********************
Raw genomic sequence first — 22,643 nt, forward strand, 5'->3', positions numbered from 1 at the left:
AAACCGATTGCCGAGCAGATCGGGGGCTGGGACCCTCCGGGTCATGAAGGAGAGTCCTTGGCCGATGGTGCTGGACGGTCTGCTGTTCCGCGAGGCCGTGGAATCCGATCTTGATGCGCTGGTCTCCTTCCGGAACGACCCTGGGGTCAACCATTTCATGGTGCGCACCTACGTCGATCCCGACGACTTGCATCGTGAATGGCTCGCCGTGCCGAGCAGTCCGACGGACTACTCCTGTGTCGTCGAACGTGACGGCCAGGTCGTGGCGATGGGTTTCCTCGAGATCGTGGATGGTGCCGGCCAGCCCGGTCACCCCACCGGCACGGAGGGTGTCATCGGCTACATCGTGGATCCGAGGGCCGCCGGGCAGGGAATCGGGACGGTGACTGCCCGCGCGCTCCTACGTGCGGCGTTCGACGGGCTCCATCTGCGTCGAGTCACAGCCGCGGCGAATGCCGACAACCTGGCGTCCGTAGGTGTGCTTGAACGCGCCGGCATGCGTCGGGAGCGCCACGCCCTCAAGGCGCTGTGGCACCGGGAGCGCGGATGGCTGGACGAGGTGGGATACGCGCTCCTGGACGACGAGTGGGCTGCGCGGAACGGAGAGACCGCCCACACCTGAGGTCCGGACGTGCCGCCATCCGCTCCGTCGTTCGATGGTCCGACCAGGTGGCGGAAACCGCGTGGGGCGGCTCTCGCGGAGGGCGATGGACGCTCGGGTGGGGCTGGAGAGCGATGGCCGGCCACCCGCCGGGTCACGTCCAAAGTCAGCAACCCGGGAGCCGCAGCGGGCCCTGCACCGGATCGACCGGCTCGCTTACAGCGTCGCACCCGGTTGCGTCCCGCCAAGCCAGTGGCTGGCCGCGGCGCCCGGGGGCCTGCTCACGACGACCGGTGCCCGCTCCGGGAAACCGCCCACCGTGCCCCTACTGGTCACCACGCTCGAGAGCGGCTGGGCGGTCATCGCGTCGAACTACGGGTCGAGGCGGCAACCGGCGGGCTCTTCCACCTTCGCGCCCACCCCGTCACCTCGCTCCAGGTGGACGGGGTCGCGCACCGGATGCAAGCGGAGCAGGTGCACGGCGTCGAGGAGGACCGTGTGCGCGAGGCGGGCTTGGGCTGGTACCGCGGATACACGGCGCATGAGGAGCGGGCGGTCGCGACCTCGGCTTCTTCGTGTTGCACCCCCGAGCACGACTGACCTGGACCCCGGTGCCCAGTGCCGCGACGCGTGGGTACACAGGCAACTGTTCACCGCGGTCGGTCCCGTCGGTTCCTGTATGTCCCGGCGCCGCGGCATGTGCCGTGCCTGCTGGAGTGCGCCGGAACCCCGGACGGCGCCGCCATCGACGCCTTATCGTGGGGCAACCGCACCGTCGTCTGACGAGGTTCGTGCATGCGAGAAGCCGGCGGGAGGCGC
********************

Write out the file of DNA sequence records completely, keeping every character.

Raw genomic sequence first — 22,643 nt, forward strand, 5'->3', positions numbered from 1 at the left:
AAACCGATTGCCGAGCAGATCGGGGGCTGGGACCCTCCGGGTCATGAAGGAGAGTCCTTGGCCGATGGTGCTGGACGGTCTGCTGTTCCGCGAGGCCGTGGAATCCGATCTTGATGCGCTGGTCTCCTTCCGGAACGACCCTGGGGTCAACCATTTCATGGTGCGCACCTACGTCGATCCCGACGACTTGCATCGTGAATGGCTCGCCGTGCCGAGCAGTCCGACGGACTACTCCTGTGTCGTCGAACGTGACGGCCAGGTCGTGGCGATGGGTTTCCTCGAGATCGTGGATGGTGCCGGCCAGCCCGGTCACCCCACCGGCACGGAGGGTGTCATCGGCTACATCGTGGATCCGAGGGCCGCCGGGCAGGGAATCGGGACGGTGACTGCCCGCGCGCTCCTACGTGCGGCGTTCGACGGGCTCCATCTGCGTCGAGTCACAGCCGCGGCGAATGCCGACAACCTGGCGTCCGTAGGTGTGCTTGAACGCGCCGGCATGCGTCGGGAGCGCCACGCCCTCAAGGCGCTGTGGCACCGGGAGCGCGGATGGCTGGACGAGGTGGGATACGCGCTCCTGGACGACGAGTGGGCTGCGCGGAACGGAGAGACCGCCCACACCTGAGGTCCGGACGTGCCGCCATCCGCTCCGTCGTTCGATGGTCCGACCAGGTGGCGGAAACCGCGTGGGGCGGCTCTCGCGGAGGGCGATGGACGCTCGGGTGGGGCTGGAGAGCGATGGCCGGCCACCCGCCGGGTCACGTCCAAAGTCAGCAACCCGGGAGCCGCAGCGGGCCCTGCACCGGATCGACCGGCTCGCTTACAGCGTCGCACCCGGTTGCGTCCCGCCAAGCCAGTGGCTGGCCGCGGCGCCCGGGGGCCTGCTCACGACGACCGGTGCCCGCTCCGGGAAACCGCCCACCGTGCCCCTACTGGTCACCACGCTCGAGAGCGGCTGGGCGGTCATCGCGTCGAACTACGGGTCGAGGCGGCAACCGGCGGGCTCTTCCACCTTCGCGCCCACCCCGTCACCTCGCTCCAGGTGGACGGGGTCGCGCACCGGATGCAAGCGGAGCAGGTGCACGGCGTCGAGGAGGACCGTGTGCGCGAGGCGGGCTTGGGCTGGTACCGCGGATACACGGCGCATGAGGAGCGGGCGGTCGCGACCTCGGCTTCTTCGTGTTGCACCCCCGAGCACGACTGACCTGGACCCCGGTGCCCAGTGCCGCGACGCGTGGGTACACAGGCAACTGTTCACCGCGGTCGGTCCCGTCGGTTCCTGTATGTCCCGGCGCCGCGGCATGTGCCGTGCCTGCTGGAGTGCGCCGGAACCCCGGACGGCGCCGCCATCGACGCCTTATCGTGGGGCAACCGCACCGTCGTCTGACGAGGTTCGTGCATGCGAGAAGCCGGCGGGAGGCGC